Ø  Proposed increase in the rates of National Calamity Contingent Duty (NCCD) levied as a surcharge on duties of Excise, under Section 136 of the Finance Act, 2001.

Please click here for movement in rates of customs duty

Khaitan Comment: Changes in effective rate of excise duty by way of increase in the rates of NCCD comes as a measure to replenish reserves towards core corpus in the National Calamity Contingency Fund while disincentivizing consumption of sin goods at the same time.

Goods and Services Tax

Proposed Legislative Changes

Ø  Amendments in the Central Goods and Services Tax Act, 2017 (CGST Act) are introduced  to map the consolidation of Dadra and Nagar Haveli and Daman and Diu in line with the Dadra and Nagar Haveli and Daman and Diu (Merger of Union Territories) Act, 2019, along with creation of the new union territories of Ladakh and Jammu and Kashmir (with Legislature) pursuant to the Jammu and Kashmir Reorganisation Act, 2019.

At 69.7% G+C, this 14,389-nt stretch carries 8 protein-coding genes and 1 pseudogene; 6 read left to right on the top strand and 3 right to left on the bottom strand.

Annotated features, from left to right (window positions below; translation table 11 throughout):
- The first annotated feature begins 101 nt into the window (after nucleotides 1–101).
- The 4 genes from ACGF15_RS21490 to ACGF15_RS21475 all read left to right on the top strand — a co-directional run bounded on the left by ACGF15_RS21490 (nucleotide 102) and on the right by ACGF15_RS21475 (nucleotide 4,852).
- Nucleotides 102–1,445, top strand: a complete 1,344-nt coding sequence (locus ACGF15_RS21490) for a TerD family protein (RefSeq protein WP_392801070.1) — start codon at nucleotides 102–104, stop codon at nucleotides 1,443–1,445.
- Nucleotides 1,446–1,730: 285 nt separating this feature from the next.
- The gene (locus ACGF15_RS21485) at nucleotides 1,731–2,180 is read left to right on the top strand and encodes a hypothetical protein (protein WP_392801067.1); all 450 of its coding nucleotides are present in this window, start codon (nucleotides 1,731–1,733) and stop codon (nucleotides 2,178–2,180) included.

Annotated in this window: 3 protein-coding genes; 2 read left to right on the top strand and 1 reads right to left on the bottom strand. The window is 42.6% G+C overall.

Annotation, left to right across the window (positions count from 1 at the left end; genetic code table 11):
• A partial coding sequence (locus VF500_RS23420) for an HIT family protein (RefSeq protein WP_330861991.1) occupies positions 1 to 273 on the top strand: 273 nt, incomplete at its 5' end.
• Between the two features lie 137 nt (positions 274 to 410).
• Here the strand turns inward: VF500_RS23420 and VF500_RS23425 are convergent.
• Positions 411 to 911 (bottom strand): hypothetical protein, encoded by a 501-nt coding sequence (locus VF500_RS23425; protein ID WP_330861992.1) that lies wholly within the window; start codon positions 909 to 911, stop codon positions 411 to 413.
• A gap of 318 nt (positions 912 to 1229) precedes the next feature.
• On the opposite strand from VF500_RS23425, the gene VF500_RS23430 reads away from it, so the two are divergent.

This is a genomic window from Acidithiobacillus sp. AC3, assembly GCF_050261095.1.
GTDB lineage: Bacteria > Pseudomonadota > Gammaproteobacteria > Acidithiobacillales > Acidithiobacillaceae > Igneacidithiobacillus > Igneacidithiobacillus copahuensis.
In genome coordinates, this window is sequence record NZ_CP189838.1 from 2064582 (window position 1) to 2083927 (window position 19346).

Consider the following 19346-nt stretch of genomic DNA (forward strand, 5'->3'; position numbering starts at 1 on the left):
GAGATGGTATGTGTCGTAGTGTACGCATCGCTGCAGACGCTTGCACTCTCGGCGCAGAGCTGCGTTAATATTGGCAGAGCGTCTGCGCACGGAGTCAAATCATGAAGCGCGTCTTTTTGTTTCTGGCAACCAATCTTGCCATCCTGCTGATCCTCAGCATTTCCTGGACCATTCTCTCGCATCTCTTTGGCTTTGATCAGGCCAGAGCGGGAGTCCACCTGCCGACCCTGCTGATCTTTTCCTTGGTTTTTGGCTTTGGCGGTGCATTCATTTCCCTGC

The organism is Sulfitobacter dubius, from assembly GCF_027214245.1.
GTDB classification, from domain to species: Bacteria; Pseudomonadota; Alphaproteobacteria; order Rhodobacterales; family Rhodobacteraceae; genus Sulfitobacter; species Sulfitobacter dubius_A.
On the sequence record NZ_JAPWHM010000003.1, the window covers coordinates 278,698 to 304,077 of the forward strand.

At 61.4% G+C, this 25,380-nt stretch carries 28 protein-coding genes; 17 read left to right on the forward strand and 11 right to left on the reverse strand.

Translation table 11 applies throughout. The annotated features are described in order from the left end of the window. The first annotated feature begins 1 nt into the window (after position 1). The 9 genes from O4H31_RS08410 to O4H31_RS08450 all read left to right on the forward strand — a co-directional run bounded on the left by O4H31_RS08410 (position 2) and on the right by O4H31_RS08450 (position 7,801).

Ø  The scope of restrictions on the composition scheme has been widened to prohibit those suppliers of goods who also render exempted services, or are involved in inter-state supplies of services, or make any supply of services through an e-commerce operator. Earlier such restrictions were only limited to such supplies of goods.  

Khaitan Comment: The proposed amendment has brought the supplier who primarily supplies goods (availing the composition scheme) with suppliers who otherwise avail the composition scheme under the balance provisions. This takes care of the anomaly that provided an unfair advantage to the supplier of goods who may also supply exempted services or inter-state supplies of services.

Ø  The time limit prescribed for availment of input tax credit would now require consideration of the date of debit note (whenever issued) as opposed to the date of issue of the connected invoice.